If this is the case, and central banks have tools which can have effects on very specific sectors of the economy, can they retain full independence?

No. In a democracy, independence comes with limited authority. The financial central planner cannot and will not long stay independent.   
The zero ... lower bound on the  interest rate set by central banks was thought to be a theoretical curiosum, unlikely to happen, and, in any case, easy to combat if reached.   If reached, central banks could, through announcements of future monetary policy, increase expected inflation and achieve large negative interest rates.  We have learned that this was simply wishful thinking.  The zero lower bound could be reached, inflation expectations are not easy to manipulate, and it may take a very long time to exit.

Three cheers. Wow, Olivier, who wrote one of the most influential calls for announcements of higher inflation targets, looks at the data and calls it "wishful thinking." Bravo. 

.. Quantitative Easing,... Questions:  ...should central banks eventually return to the traditional mode of intervening at the short end of the market, or should they continue to buy and sell longer maturity sovereign or corporate bonds?   Should the balance sheets of central banks return to their pre-crisis size, or remain permanently larger?  If the central bank intervenes along the yield curve, how should monetary policy and debt management by the Treasury be combined?
Large balance sheet, interest-paying reserves, open to everyone. Some crisis interventions reveal very desirable permanent states of affairs. Stop fooling around with direct intervention in long-term debt, mortgage-backed security markets, and don't follow other central banks to buying and selling stocks, foreign exchange, etc.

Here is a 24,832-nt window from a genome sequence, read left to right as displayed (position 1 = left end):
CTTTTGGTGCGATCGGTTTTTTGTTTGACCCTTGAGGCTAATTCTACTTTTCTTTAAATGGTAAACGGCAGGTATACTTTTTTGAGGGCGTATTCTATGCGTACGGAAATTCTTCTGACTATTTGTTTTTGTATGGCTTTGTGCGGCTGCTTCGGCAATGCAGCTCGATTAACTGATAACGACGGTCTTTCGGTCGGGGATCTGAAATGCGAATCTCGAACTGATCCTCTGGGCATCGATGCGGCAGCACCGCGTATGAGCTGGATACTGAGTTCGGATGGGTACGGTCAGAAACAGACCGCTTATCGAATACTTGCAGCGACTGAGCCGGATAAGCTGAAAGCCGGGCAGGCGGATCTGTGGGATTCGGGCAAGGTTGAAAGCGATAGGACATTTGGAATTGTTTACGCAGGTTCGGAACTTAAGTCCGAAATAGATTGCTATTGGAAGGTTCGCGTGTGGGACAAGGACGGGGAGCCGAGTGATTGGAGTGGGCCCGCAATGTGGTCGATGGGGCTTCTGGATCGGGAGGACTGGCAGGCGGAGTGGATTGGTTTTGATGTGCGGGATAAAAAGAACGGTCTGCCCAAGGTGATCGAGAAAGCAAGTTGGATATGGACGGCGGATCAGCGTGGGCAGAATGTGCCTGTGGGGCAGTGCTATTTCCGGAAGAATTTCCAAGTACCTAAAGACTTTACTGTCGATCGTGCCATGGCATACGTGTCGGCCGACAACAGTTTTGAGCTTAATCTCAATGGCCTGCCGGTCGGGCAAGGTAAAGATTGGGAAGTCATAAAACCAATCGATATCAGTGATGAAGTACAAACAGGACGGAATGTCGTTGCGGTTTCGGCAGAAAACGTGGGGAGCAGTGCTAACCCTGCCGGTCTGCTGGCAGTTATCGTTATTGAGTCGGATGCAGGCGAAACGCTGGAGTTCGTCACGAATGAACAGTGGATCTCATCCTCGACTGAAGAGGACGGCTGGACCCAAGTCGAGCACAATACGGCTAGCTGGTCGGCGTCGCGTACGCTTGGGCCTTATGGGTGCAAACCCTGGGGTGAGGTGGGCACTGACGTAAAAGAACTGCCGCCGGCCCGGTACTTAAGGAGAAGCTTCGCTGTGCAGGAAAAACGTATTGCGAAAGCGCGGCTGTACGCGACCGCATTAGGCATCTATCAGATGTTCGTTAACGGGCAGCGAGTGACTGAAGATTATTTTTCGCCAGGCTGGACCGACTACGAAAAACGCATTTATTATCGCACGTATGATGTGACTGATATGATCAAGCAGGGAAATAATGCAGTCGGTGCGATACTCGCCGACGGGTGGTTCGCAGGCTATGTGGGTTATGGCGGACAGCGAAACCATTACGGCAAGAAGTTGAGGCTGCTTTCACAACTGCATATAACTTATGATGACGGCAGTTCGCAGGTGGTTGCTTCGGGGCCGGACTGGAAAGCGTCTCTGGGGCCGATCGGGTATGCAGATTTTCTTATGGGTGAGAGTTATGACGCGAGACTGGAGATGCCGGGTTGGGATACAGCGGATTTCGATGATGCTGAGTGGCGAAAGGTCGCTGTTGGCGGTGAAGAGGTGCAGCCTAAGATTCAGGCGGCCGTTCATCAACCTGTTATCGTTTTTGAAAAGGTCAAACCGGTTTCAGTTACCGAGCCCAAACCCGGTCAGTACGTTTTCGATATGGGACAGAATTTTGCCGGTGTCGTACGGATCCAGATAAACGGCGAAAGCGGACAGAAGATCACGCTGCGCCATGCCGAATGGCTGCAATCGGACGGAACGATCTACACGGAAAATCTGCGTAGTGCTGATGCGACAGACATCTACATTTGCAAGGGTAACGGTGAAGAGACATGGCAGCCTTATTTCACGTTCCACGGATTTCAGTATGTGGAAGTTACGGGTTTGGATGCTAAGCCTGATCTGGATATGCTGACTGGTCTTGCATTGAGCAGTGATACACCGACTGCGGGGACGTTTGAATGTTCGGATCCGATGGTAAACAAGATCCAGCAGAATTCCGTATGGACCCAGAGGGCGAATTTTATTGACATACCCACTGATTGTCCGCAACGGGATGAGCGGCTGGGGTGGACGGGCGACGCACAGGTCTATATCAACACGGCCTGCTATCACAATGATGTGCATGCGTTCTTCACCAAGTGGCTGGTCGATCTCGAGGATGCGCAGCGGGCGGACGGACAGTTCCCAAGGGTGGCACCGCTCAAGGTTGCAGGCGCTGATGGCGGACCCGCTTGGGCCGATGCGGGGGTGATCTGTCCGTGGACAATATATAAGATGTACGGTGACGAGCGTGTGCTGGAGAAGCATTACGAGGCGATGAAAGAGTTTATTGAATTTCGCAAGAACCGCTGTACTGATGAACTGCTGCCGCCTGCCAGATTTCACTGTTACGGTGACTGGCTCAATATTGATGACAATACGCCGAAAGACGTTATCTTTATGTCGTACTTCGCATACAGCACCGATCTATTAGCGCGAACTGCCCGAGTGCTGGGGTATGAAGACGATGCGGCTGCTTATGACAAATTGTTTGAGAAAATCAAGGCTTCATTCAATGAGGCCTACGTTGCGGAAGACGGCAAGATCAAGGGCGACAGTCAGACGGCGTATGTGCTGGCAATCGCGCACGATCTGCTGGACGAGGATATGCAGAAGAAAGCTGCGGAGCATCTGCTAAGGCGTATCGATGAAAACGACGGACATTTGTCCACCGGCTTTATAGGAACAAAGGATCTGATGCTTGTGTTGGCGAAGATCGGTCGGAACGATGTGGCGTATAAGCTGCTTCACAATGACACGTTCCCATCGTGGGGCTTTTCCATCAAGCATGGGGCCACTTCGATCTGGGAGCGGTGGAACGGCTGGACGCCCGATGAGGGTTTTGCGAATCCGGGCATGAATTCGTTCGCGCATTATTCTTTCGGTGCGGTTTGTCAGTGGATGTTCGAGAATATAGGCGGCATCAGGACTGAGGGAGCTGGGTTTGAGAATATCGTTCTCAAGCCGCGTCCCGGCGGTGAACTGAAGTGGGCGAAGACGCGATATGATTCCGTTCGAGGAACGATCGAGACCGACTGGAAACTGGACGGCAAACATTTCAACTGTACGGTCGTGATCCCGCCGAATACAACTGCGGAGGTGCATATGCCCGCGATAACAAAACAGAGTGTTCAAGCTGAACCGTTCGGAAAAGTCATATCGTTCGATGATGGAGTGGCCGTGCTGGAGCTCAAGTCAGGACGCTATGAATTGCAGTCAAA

Fiscal Policy
... Questions: What is a dangerous level of debt? That which markets doubt you can repay. Seriously, if you're growing fast with a good long run plan for containing expenditures and raising revenue without ruinous taxation, a lot. If not, a lot less. ... What do we know about confidence effects?  You mean statements by officials that "engender confidence?" Go back to the Romans, burn incense at the Temple of Jupiter. More seriously, we've learned that speaking loudly with no stick doesn't work. ...Should the old idea of the fiscal golden rule, the separation of a current and of a capital account, be resurrected? Separating two sides of an accounting identity sounds like an interesting golden rule. I think it would be golden to separate the current account and capital account I run down at the apple store -- they give me stuff, I don't have to give them money. Olivier surely has something more sophisticated in mind, and I'm revealing I'm a rube at this policy-speak coded language. 
Most observers agree that the fiscal stimulus early in the crisis was instrumental in limiting the decrease in output.   I'm glad he said "most" not "all"....
Capital inflows, exchange rate management and capital controls
The crisis has reinforced the notion that international capital flows can be very volatile, with emerging markets being particularly vulnerable.  Back to previous comment. Capital can try to flow, but unless goods flow in the other direction, all it does is to lower prices. Unless you can pass a rule to get rid of accounting identities. See above.  Policy makers have responded with a panoply of tools, from capital controls A polite word for expropriation to macro prudential measures aimed at shaping flows, What a lovely little policy-ese phrase  and FX intervention. .... And what does the experience since the crisis say about the optimal opening of the capital account, even in the long run? Translated to English, back to the de-globalized protectionist world. If capital can't flow, neither can goods. 
The International Monetary and Financial System
.... Questions: ... Should we reexamine the rules of the game for exchange rates?   How can we improve on the process of sovereign debt restructuring?